The cloth chafed the bruises, and she gritted her teeth as she washed, gingerly, feeling at the hurts. In a few places, Denethor had actually broken the skin, though no lasting damage had been done. She wondered how he would react to the sight of her, to the literal embodiment of their mutual shame and madness. Not well, that is certain! she decided, and had to suppress a spiteful wish that he had remained here long enough to see the marks that he had left on her.
Ill-feeling breeds more ill-feeling, that we have proven, she sighed. I suppose that I am not surprised that he did not stay: he is the Steward now, and until Ecthelion is laid to rest and he has taken up his duties formally, there will be many distracting tasks that nonetheless must be done. And whatever my feelings, my station requires me to play the part of help-meet and I may not shirk my duty. Nor shall I!
Thus resolved, she began to lay out in her mind all that she would need to attend to, beginning with the children. For Boromir and Faramir must be told that their grandfather had died, and she would have to explain their father's new title. Pulling on a simple shift and skirt, she padded barefoot to the door and stepped into the outer room, where Lielwen, her maid, was accustomed to wait. "Good morning, Lielwen," she said absently, closing the door in her wake.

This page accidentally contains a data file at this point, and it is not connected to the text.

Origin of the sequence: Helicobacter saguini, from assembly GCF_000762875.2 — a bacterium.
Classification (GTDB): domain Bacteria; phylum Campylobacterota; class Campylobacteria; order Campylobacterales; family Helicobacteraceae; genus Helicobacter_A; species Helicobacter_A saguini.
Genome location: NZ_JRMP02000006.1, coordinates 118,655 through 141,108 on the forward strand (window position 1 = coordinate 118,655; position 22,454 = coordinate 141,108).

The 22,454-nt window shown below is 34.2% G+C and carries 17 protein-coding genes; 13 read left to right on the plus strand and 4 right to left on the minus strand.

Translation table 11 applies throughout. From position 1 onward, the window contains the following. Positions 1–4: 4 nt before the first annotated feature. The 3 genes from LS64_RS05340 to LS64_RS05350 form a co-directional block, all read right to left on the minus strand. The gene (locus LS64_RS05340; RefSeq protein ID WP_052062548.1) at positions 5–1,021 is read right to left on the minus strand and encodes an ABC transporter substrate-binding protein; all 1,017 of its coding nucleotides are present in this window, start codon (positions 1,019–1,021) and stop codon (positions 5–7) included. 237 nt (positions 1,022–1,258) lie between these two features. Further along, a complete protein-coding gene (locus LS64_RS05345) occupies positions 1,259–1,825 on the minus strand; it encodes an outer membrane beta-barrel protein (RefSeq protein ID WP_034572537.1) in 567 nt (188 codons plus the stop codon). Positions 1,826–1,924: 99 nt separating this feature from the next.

"Good morning, my lady," replied a solemn voice to her right, and she whirled, eyes widening to behold Denethor seated in the window embrasure. From the stack of parchment and paper at his side, he clearly had not been idle, but it was unusual for him to work away from the bureau that graced one corner of the room. And there was in his eyes that which suggested he had been waiting for her, that there was in his presence here a private purpose. Finduilas felt as though her blood had congealed in an instant, rooting her to her place, and she could not seem to summon a response. Denethor's lips quirked in a humorless smile at her evident discomfiture, and said, "Sit down, Finduilas, ere you fall and give me further reason for shame!"